Harvesting cauliflower is a science unto itself because the white heads are hidden beneath numerous leaves. This means that pickers have to pull back the protective leaves head for head to look at the cauliflower and decide whether it is ripe for harvesting. Pickers comb a field approximately four to five times in intervals of two to three days until the very last head of cauliflower has been harvested. This work is strenuous and backbreaking. Another challenge for farmers is their need for numerous pickers at once for a short time when harvest season is pending. Finding enough hands for this hard work is often difficult, though. Machines on the other hand would harvest the entire field at once and, since cauliflower heads ripen at different rates, thus even heads that are still too small or unripe. In the future, a machine will harvest cauliflower just as selectively as human workers would. This machine is called VitaPanther. It is being developed by researchers at the Fraunhofer Institute for Factory Operation and Automation IFF and and their colleagues at ai-solution GmbH together with five other partners: Gottfried Wilhelm Leibniz University Hannover, Steig GmbH, Beutelmann Gemüseanbau, König Sondermaschinenbau GmbH and Inokon GmbH. A prototype of VitaPanther will be finished and tested in 2017. This machine will benefit farmers in several ways: It will harvest cauliflower heads significantly faster than human pickers and could additionally work at night, too. Another plus is that farmers will be able to dispense with troublesome searches for workers. Martin Steig, farmer and CEO of Steig GmbH and and one of the future potential users of the harvester is convinced it is needed. "Farming is the last profession in which the necessary profits can only be made with a large workforce. Automation is essential for us farmers, because the minimum wage is making vegetable harvesting unfeasible. Harvesting is sustained by two components: the availability of a seasonal workforce and the pay. A shift in one of these components jeopardizes the structure. The demand for technology is thus very great." How can a machine detect the vegetable's ripeness without seeing its "whiteness", without weighing it, without knowing its size? These are the questions on which the researchers at the Fraunhofer IFF are working. They are researching and developing the necessary sensor systems along with the software that analyzes and preprocesses the data obtained so that the machine receives clear information on whether to harvest or to wait. "We are taking advantage of an effect we discovered in preliminary tests: The leaves of ripe cauliflower have a different biochemical composition than those covering unripe heads," explains Prof. Udo Seiffert, Manager of the Biosystems Engineering Expert Group at the Fraunhofer IFF. Hyperspectral cameras mounted on the harvester scan the heads of cauliflower. Whereas a conventional camera only works with visible light and produces a color picture consisting of red, green and blue tones, a hyperspectral camera scans a defined range of wavelengths beyond human vision and also encompassing infrared and ultraviolet light. Applying a mathematical model, the researchers can determine the biochemical composition of the leaves and thus the ripeness of the cauliflower based on the intensity of the light reflected in the different wavelengths scanned. The researchers are not analyzing the exact biochemical composition of the leaves, however, because the machine is only supposed to receive a yes-no command to harvest. The mathematical model that decodes the camera images into exactly this command is based on algorithms that originated with machine learning. The researchers are using examples to teach it. They "show" the camera different heads of cauliflower, which are simultaneously being inspected by a human expert. Following such a teaching phase, the system is able to decide autonomously which cauliflower should be harvested or not, even when the heads of cauliflower are unfamiliar. While the researchers from the Fraunhofer IFF are attending to the sensor systems and data analysis, their colleagues from ai-solution GmbH in Wolfsburg are working on the harvester unit that will be harvesting cauliflower heads in the future. They are building upon their asparagus harvester "Spargelpanther" for this. "We also intend to use this this asparagus harvester for other vegetables – cauliflower and head and leaf lettuce. Then, other harvester modules for other vegetables could be added in the future," says Christian Bornstein, CEO of ai-solution GmbH. "Our goal is to build a module that can be adapted to the existing unit." Farmers will only have to purchase one "vegetable harvester" in the future. Explore further: Hybrid energy harvester generates electricity from vibrations and sunlight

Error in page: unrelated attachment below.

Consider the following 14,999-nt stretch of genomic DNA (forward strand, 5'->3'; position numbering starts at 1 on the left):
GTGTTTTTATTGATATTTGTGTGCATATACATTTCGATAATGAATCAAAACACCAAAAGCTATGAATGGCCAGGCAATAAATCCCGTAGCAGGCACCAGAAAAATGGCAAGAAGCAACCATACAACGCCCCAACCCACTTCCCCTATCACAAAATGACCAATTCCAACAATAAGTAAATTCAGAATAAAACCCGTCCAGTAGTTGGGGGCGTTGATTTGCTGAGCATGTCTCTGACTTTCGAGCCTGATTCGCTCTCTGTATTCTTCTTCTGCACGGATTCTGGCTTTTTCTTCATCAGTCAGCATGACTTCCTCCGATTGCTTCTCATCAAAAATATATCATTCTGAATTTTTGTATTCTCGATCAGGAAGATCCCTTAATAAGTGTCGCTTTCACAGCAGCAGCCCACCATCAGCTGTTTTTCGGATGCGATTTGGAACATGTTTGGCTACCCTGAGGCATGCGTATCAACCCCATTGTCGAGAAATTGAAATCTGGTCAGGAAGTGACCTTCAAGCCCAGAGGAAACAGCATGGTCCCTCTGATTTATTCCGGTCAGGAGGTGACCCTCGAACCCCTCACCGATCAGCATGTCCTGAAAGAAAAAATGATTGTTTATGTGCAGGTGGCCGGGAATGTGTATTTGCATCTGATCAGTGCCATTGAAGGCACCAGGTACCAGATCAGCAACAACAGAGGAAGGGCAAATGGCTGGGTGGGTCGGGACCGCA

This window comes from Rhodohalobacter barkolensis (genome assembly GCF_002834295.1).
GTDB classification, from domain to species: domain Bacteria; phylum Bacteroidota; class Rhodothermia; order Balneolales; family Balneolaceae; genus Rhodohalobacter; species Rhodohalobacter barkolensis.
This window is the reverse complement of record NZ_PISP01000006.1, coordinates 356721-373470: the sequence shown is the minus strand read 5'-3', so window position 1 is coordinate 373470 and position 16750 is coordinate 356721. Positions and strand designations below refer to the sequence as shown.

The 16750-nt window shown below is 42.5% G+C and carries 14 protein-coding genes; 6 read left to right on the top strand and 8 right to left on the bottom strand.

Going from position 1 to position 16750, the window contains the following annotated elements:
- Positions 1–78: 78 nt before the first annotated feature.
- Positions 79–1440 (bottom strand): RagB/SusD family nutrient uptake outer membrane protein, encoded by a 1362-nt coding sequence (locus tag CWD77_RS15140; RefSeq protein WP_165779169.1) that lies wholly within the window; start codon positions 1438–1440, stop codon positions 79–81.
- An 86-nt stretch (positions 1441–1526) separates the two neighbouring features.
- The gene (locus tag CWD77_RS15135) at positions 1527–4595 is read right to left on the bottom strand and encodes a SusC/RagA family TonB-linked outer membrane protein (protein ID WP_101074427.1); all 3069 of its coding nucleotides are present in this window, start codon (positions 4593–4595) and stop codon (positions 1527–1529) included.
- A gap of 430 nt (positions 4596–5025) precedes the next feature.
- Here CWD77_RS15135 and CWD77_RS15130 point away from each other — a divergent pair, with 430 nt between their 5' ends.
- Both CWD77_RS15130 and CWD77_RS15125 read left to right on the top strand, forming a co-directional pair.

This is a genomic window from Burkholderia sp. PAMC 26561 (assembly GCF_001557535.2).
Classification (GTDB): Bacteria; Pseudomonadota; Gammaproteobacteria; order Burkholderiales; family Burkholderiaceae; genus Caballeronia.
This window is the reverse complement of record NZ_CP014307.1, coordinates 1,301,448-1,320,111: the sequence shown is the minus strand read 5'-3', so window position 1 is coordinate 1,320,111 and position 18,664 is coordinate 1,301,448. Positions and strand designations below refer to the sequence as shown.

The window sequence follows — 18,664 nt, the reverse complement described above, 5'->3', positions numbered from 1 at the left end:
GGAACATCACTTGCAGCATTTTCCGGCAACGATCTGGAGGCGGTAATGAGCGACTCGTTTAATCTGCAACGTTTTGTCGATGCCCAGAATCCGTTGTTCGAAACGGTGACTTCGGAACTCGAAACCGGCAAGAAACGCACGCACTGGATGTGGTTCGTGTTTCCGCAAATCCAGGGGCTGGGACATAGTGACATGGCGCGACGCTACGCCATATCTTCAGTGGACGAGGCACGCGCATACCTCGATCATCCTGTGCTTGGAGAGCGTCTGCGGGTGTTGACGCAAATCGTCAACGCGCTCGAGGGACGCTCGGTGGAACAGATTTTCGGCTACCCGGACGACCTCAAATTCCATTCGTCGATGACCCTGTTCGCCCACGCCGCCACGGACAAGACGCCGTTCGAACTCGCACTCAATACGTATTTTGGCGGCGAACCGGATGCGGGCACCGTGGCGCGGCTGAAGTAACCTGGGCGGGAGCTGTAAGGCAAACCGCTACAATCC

Hossain M.B.,Dublin Institute of Technology |